I Know What You'll Look Like Dead--Confessions of an Out-of-Work Archeologist
Copyright © by Jason Sanford, 3/6/03
You go for a job interview--selling life insurance to people who can barely afford food, let alone a future sense of security. But you need the money. So when the human resources flak waves to come in, you walk over, sit across the desk from her. She's friendly, smiling--her job, after all, is to get you to open up so she'll have a reason not to hire you.
She asks why you want to sell life insurance.
You say you used to be an archeologist.
"You mean digging up dead people?" she asks, writing a little note on your application.
Yes. Burials. Bones. Decay and death.
"And that makes you want to sell life insurance?"
You say yes, yes it does. To explain further, you say that when you see a house, you instinctively know how the place will appear after a thousand years of decay. When you meet a person for the first time, you know what their petite little bones will look like when
they are dug up one day--the few scraps of blond hair clinging to the skull, the glossy sheen of the right and left femur.
The human resources flak bobs her petite blond head--horrified.
"I'm sorry," she says, "Are you joking . . ."
No joke, you say. Life insurance, archeology--locating long-lost burials has got to be the same as knowing which person wants to insure their life against unforeseen, untimely accidents.
When the woman's mouth drops--unable to come up with more questions--tell her about archeologist Loren Eiseley and his book All the Strange Hours. How he describes discovering a cave that contained (and you lower your voice while quoting these words), "A child's skeleton tenderly wrapped in a rabbit-skin blanket and laid on a little frame of sticks in the dry, insulating dust."
Explain how Eiseley saw this grave as telling the story of the child's parents, who had intended their child to be secure for eternity. Instead, civilization encroached on the grave site. Vandals or pothunters wait to destroy the place. So it's a trade off--does we wait for civilization to destroy the grave or should archeologists like Eiseley disturb it while also saving it from destruction? Eiseley is happy with neither option.
But Eiseley's expedition leader, a famous archeologist who is only interested in truly ancient people, doesn't want anything to do with this far younger burial. The leader says they'll give the burial to the local museum, all the while knowing that there is no local museum and that this is merely an easy way to abandon the little child's grave because the child doesn't fit into the scientist's plan. Eiseley protests, but the expedition leader shuts him up by saying, "We don't want to bother with this stuff. Let the locals have it. We want to go deeper, much deeper."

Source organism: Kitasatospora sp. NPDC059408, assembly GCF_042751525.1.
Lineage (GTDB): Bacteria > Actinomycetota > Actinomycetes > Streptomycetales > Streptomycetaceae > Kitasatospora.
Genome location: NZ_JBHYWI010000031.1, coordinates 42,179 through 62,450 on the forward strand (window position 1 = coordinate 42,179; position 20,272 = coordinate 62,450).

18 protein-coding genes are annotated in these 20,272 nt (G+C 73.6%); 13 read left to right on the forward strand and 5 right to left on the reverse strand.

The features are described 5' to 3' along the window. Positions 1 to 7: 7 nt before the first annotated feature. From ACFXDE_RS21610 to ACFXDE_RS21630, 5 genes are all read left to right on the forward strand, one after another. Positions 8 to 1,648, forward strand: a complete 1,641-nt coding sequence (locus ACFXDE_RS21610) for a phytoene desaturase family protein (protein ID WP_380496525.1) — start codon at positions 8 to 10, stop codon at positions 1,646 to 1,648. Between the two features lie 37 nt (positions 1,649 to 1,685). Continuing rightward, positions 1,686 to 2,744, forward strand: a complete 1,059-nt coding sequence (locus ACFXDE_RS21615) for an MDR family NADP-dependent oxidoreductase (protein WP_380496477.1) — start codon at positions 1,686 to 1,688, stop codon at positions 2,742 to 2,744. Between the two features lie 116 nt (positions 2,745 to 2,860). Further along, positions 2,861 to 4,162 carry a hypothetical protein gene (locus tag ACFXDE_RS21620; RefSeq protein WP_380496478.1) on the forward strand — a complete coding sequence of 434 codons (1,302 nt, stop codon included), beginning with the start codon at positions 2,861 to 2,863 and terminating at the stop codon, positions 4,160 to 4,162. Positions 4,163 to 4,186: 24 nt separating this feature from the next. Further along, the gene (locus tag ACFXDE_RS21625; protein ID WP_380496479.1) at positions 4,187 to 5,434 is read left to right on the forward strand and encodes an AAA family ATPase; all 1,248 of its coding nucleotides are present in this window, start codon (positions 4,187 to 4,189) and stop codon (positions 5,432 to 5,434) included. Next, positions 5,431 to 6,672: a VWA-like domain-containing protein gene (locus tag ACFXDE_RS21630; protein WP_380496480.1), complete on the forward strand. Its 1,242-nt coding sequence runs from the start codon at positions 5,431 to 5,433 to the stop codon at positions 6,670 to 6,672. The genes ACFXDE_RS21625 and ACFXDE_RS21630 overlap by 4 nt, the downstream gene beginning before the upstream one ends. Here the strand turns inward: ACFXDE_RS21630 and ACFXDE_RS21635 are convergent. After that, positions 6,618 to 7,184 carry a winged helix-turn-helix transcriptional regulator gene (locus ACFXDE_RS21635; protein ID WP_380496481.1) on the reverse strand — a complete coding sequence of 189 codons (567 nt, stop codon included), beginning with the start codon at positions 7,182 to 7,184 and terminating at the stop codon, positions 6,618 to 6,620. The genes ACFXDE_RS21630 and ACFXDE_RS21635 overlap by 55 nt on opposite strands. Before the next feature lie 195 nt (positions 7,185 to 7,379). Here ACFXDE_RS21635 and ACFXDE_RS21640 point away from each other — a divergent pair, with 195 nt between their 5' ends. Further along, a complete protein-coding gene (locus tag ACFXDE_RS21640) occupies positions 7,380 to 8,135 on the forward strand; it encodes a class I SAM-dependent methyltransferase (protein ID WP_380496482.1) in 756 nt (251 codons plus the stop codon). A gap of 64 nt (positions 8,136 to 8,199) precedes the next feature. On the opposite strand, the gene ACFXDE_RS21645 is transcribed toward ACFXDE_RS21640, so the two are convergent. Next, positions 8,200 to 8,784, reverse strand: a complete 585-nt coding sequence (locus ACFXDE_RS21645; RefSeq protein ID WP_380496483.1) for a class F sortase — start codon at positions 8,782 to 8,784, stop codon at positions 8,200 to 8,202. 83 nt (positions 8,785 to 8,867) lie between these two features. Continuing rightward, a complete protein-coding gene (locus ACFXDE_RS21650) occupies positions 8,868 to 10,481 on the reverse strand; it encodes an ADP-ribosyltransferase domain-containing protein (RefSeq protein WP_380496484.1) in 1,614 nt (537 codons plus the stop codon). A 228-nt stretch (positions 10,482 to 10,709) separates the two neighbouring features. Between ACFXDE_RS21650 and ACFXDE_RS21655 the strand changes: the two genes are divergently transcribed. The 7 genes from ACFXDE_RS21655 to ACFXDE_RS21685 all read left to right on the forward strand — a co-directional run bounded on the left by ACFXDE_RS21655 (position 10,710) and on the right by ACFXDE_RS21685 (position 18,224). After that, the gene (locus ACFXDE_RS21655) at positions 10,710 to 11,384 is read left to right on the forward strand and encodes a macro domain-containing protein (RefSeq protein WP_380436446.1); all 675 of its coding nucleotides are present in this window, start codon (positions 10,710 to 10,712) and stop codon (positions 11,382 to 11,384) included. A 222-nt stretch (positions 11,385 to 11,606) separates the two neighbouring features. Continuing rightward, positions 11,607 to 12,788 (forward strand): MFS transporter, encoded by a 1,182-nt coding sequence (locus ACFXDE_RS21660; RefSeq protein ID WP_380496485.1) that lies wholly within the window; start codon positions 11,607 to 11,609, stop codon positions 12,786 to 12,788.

"And did he?" the human resources flak asks in a shaky voice. "Did he go deeper?"
This happens every day in archeology--the loss of amazing links to our shared past because no one thinks the links are worth saving. Links like this H.R. flak's office. In a thousand years all of this--the plastic plant in the corner, the fluorescent lights, the non-snag beige carpet--will be considered priceless artifacts. Future people will be dying to visit offices like this one, just as people today wish they could stand in ancient Rome or see the pyramids being built.
We only are interested in what no longer exists.
The human resources flak begins to recover. Glares at you. Asks, "Would knowing archeology help you sell our life insurance?"
Of course, you say. Knowledge is insurance against people realizing what they'll look like after they're dead.
The human resources flak stands up. Thanks you for coming in. Doesn't even bother with, "Don't call us, we'll call you."
As you walk out the door, don't worry about not getting the stupid job. Rejection comes often to unemployed archeologists. After all, not many jobs actually want someone to digging down to any unsettling truths.
[Hear Jason Sanford read this essay on Omniversica's Show # 3, recorded 3/6/03]
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